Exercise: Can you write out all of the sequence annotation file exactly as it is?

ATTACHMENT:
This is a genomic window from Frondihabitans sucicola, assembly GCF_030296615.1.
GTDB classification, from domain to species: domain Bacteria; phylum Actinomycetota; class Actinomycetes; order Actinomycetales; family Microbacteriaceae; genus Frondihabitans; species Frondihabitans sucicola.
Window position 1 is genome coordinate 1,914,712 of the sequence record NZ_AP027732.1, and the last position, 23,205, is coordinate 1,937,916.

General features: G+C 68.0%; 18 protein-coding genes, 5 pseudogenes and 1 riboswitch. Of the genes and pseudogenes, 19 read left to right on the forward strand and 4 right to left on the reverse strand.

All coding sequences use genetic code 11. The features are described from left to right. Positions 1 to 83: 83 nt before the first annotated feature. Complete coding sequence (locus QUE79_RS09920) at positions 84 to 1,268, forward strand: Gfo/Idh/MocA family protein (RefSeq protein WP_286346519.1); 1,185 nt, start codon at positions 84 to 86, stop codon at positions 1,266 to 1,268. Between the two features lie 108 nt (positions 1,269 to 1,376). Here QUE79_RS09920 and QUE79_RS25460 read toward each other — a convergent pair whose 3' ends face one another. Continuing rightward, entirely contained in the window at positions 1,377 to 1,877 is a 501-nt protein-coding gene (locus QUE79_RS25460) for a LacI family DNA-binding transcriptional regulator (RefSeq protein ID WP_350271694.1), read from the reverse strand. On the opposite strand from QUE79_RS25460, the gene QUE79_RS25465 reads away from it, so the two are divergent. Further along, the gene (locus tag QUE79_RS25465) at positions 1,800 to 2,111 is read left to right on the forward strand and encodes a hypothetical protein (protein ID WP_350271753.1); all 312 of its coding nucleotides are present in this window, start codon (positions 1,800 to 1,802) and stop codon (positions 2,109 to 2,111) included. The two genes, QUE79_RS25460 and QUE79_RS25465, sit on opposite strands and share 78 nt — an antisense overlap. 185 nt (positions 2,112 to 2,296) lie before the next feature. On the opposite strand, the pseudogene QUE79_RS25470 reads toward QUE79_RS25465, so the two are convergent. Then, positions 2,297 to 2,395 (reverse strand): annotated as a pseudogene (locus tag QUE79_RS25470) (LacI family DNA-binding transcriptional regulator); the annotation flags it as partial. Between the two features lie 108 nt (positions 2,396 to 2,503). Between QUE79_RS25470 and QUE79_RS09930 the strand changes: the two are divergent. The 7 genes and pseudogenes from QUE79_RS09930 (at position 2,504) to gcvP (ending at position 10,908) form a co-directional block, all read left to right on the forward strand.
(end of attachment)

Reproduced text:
This is a genomic window from Frondihabitans sucicola, assembly GCF_030296615.1.
GTDB classification, from domain to species: domain Bacteria; phylum Actinomycetota; class Actinomycetes; order Actinomycetales; family Microbacteriaceae; genus Frondihabitans; species Frondihabitans sucicola.
Window position 1 is genome coordinate 1,914,712 of the sequence record NZ_AP027732.1, and the last position, 23,205, is coordinate 1,937,916.

General features: G+C 68.0%; 18 protein-coding genes, 5 pseudogenes and 1 riboswitch. Of the genes and pseudogenes, 19 read left to right on the forward strand and 4 right to left on the reverse strand.

All coding sequences use genetic code 11. The features are described from left to right. Positions 1 to 83: 83 nt before the first annotated feature. Complete coding sequence (locus QUE79_RS09920) at positions 84 to 1,268, forward strand: Gfo/Idh/MocA family protein (RefSeq protein WP_286346519.1); 1,185 nt, start codon at positions 84 to 86, stop codon at positions 1,266 to 1,268. Between the two features lie 108 nt (positions 1,269 to 1,376). Here QUE79_RS09920 and QUE79_RS25460 read toward each other — a convergent pair whose 3' ends face one another. Continuing rightward, entirely contained in the window at positions 1,377 to 1,877 is a 501-nt protein-coding gene (locus QUE79_RS25460) for a LacI family DNA-binding transcriptional regulator (RefSeq protein ID WP_350271694.1), read from the reverse strand. On the opposite strand from QUE79_RS25460, the gene QUE79_RS25465 reads away from it, so the two are divergent. Further along, the gene (locus tag QUE79_RS25465) at positions 1,800 to 2,111 is read left to right on the forward strand and encodes a hypothetical protein (protein ID WP_350271753.1); all 312 of its coding nucleotides are present in this window, start codon (positions 1,800 to 1,802) and stop codon (positions 2,109 to 2,111) included. The two genes, QUE79_RS25460 and QUE79_RS25465, sit on opposite strands and share 78 nt — an antisense overlap. 185 nt (positions 2,112 to 2,296) lie before the next feature. On the opposite strand, the pseudogene QUE79_RS25470 reads toward QUE79_RS25465, so the two are convergent. Then, positions 2,297 to 2,395 (reverse strand): annotated as a pseudogene (locus tag QUE79_RS25470) (LacI family DNA-binding transcriptional regulator); the annotation flags it as partial. Between the two features lie 108 nt (positions 2,396 to 2,503). Between QUE79_RS25470 and QUE79_RS09930 the strand changes: the two are divergent. The 7 genes and pseudogenes from QUE79_RS09930 (at position 2,504) to gcvP (ending at position 10,908) form a co-directional block, all read left to right on the forward strand.